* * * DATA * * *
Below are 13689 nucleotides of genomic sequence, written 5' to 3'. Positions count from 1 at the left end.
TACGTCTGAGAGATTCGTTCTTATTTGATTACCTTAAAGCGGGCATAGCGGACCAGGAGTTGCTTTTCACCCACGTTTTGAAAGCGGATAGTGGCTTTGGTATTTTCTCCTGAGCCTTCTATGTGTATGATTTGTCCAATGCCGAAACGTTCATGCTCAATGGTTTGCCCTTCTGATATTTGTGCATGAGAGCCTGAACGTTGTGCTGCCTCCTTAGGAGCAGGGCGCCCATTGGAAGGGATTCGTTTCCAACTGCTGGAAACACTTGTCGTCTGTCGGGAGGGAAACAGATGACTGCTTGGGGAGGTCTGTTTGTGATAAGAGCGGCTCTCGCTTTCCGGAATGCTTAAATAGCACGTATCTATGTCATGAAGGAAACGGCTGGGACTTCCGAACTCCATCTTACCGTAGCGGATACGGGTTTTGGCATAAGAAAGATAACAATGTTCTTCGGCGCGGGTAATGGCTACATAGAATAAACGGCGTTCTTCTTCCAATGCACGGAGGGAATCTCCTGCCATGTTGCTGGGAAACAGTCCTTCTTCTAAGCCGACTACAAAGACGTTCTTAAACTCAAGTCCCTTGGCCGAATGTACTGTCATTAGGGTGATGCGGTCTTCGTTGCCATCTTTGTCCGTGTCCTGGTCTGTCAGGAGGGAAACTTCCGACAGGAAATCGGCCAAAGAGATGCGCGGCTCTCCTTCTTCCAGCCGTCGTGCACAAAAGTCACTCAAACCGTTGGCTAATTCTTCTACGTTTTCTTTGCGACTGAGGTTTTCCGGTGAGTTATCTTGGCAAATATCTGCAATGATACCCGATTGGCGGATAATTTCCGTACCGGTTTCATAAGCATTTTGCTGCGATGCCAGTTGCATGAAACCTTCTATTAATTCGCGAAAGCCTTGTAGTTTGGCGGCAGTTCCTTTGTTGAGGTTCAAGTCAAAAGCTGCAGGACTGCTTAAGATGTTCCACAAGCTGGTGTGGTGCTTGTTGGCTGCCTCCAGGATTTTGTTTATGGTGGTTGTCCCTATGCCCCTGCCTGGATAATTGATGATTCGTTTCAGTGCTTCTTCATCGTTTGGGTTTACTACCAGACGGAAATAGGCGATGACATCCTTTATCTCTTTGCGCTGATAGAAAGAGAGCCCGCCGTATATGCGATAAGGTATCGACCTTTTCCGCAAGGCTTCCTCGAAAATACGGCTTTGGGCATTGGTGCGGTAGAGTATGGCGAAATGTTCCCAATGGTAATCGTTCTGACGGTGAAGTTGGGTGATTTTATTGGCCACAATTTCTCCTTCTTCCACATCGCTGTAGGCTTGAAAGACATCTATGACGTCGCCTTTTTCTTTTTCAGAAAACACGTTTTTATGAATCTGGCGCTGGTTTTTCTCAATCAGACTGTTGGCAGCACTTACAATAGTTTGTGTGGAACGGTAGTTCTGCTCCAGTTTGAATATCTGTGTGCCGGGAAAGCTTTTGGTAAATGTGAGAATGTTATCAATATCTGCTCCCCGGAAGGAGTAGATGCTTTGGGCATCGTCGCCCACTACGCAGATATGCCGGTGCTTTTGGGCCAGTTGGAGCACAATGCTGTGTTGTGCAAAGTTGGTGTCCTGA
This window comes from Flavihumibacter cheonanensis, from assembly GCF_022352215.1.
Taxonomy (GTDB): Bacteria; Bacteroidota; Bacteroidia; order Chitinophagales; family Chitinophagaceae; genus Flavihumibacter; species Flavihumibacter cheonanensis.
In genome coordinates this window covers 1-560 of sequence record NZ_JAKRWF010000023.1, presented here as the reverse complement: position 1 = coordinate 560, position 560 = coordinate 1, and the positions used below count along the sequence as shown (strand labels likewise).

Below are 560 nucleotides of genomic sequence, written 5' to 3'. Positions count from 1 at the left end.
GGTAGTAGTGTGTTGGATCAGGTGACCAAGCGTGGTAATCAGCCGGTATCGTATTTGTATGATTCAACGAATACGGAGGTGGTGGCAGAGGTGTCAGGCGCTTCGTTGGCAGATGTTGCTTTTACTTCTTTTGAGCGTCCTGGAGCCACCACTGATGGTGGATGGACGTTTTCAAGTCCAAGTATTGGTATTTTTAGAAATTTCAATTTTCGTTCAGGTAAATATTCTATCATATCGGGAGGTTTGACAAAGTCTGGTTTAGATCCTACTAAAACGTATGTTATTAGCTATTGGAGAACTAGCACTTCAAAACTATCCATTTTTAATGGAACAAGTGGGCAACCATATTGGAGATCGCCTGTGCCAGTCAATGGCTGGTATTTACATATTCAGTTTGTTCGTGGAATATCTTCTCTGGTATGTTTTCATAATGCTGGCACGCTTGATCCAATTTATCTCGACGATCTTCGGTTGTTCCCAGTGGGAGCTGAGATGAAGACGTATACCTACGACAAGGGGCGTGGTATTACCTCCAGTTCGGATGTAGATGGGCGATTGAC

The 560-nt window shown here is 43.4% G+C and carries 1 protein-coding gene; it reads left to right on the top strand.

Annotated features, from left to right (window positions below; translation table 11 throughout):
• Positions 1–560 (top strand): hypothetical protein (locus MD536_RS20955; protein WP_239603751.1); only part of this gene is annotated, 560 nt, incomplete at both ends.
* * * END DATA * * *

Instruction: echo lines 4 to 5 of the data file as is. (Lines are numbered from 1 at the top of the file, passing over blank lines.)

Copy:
Taxonomy (GTDB): Bacteria; Bacteroidota; Bacteroidia; order Chitinophagales; family Chitinophagaceae; genus Flavihumibacter; species Flavihumibacter cheonanensis.
In genome coordinates this window covers 1-560 of sequence record NZ_JAKRWF010000023.1, presented here as the reverse complement: position 1 = coordinate 560, position 560 = coordinate 1, and the positions used below count along the sequence as shown (strand labels likewise).